As I write this it is National Blood Week and it just so happens that there was a blood donation session in St John Stone Church’s Parish Centre on Tuesday. It had been a while since I’d given blood but a drive by my employer got me to go again and this is a description of my experience.
In the days before the donation session I received a lot of reminders from NHS Blood & Transplant (NHSBT) as well as a form to fill in. The form is a tick list of things I may have or may have done that would prevent me giving blood. Luckily, the only potential problem for me was a prescription drug and quick check on blood.co.uk showed that I was still OK to donate.
I had booked my session online. The session at St John Stone is very busy so it is best to book and even then to book several months beforehand.
Arriving at the session I was greeted by a very friendly nurse who took my details. I was given a booklet to read and directed to some chairs via a table holding large cups of water. The water is designed to help the process of replacing the fluid you will lose as you donate. The booklet went over the reasons why you may not be able to give and various side-effects. The latter range from a sore arm to feeling light-headed - I have to say at this point that I didn’t suffer any of them.
The chairs faced a number of screened-off tables and after a short wait (enough to read the booklet) I was called to one of them. A nurse went through the form I’d received in the post, checked that the prescription I’m taking is allowed and tested a drop of blood taken from my finger. I resisted the temptation to make Tony Hancock jokes - I’m sure they are not funny any more on the 1000th hearing! The blood test is one of several things that have improved since the last time I gave blood, the finger-prick is made by a spring-loaded device that is virtually pain free.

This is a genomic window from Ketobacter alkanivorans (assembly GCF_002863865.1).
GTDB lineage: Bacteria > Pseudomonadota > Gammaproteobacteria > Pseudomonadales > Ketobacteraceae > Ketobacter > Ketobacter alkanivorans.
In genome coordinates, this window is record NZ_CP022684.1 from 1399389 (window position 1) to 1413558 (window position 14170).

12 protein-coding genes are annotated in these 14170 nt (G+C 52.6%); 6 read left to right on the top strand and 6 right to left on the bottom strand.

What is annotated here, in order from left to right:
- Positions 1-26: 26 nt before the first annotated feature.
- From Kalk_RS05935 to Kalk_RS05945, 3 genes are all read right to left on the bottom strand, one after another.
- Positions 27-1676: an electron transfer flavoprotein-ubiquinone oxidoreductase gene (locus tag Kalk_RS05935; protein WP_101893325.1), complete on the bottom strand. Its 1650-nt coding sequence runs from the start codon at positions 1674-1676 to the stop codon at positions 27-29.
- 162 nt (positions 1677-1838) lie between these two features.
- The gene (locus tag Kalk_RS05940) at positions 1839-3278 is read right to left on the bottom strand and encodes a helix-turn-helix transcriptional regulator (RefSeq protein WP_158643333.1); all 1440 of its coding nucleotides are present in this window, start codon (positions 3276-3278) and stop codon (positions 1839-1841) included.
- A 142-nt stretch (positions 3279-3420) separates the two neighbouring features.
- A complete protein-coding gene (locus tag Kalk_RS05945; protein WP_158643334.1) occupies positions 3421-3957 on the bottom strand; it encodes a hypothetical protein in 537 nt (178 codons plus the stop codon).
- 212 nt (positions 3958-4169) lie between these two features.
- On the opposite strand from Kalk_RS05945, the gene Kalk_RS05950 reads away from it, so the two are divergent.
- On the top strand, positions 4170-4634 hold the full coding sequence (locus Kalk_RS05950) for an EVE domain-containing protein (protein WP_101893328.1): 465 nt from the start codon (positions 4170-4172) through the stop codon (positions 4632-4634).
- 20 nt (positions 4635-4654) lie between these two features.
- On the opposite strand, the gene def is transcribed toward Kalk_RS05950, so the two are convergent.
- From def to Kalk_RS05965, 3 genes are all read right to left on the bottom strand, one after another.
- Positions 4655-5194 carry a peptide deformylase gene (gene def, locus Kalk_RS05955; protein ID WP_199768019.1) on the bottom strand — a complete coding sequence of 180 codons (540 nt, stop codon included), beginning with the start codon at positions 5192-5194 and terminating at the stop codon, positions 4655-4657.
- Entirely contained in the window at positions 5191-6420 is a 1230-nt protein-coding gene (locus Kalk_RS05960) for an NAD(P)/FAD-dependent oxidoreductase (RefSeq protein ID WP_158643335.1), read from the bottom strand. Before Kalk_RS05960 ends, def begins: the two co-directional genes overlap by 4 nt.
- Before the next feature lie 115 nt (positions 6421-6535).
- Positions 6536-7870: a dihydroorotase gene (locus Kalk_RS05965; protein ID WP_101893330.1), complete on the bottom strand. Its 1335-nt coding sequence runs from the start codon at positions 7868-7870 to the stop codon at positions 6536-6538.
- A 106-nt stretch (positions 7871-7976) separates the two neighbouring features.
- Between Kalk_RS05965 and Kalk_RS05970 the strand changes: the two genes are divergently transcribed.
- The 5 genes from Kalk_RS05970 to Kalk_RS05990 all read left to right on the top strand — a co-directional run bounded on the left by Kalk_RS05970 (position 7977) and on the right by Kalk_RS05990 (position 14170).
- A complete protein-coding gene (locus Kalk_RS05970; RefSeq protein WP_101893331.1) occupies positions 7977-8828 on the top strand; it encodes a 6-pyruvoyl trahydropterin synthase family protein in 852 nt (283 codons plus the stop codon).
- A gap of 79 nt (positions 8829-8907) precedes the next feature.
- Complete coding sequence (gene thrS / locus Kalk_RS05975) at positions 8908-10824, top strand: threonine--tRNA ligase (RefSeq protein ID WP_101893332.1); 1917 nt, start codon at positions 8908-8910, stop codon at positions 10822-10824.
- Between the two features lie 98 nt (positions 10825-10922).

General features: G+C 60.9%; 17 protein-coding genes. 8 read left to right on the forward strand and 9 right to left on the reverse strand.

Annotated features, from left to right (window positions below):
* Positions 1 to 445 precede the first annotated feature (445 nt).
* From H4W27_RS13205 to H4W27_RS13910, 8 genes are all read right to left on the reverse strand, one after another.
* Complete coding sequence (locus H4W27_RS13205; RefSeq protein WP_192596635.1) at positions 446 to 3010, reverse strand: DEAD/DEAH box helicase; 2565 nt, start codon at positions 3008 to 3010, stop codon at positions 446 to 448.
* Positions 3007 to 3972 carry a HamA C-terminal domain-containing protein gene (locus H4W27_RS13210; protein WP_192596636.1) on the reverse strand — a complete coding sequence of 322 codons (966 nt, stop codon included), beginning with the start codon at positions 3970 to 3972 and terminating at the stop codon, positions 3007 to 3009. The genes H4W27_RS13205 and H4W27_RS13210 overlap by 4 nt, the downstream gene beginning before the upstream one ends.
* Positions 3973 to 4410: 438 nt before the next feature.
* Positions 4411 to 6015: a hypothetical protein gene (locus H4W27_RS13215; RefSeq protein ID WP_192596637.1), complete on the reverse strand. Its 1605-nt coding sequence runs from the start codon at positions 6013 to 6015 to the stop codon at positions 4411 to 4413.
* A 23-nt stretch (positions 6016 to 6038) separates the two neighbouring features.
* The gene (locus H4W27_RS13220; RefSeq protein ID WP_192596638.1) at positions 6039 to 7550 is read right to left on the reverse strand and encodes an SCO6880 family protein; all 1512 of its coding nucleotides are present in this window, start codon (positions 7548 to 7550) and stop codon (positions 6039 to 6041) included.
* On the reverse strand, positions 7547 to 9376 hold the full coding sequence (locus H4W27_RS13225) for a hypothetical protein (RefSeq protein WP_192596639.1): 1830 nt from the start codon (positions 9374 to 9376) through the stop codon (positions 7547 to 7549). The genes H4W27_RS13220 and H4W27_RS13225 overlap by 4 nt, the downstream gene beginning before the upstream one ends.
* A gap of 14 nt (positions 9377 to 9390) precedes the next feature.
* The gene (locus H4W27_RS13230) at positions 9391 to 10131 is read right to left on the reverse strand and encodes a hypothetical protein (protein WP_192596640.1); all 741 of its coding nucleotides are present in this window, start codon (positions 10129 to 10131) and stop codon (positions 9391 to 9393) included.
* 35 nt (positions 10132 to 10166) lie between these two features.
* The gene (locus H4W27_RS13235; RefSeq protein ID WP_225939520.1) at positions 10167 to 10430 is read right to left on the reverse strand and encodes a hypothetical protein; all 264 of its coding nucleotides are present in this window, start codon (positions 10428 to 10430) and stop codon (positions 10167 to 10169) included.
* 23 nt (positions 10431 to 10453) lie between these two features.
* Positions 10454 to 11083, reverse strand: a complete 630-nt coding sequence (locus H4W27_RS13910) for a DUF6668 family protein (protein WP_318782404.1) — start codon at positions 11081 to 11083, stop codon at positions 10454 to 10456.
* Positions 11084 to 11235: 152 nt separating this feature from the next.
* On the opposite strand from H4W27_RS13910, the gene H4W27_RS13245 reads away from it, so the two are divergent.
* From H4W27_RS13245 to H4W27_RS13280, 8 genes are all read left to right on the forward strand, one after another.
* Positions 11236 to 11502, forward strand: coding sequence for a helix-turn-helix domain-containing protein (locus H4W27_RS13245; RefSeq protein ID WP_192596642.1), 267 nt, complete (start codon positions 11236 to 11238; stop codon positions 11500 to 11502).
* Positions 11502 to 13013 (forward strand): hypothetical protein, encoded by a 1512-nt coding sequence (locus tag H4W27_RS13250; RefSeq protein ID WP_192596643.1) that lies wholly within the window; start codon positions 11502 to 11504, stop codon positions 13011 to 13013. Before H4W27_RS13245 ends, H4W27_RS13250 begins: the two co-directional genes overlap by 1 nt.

Having been processed you are directed to some more chairs round a table, from there you are called up one by one as a donation station & nurse become free. The donation station is a big change from the flat bed from years ago. It is now a kind of bucket chair that can be raised or lowered from a near upright position to a near horizontal position. This is so that after donation you can be raised up slowly over a minute or two lessening the risk of feeling light-headed.
Once I was comfortable another nurse came to attach me to a collection bag. First a sleeve like the ones they use for taking blood pressure was placed round my arm and inflated. There then followed a period of prodding & poking and second opinion finding as the nurse tried to determine where my veins went. This didn’t seem to be happening to anyone else around me so my arm must be a bit unusual. Anyway, the nurse attached the bag on her first attempt and the donation began. You are advised to clench muscles (the easiest thing to do is to clench your bottom muscles) to raise your blood pressure - clench for 5 seconds then relax over 10 seconds.
When the bag was full the nurse returned to remove the needle and apply a dressing. You have to keep pressure on this until you are sent to the recovery area where the free hot/cold drinks and biscuits are. The person looking after this area was also able to book me into the next Ainsdale session available.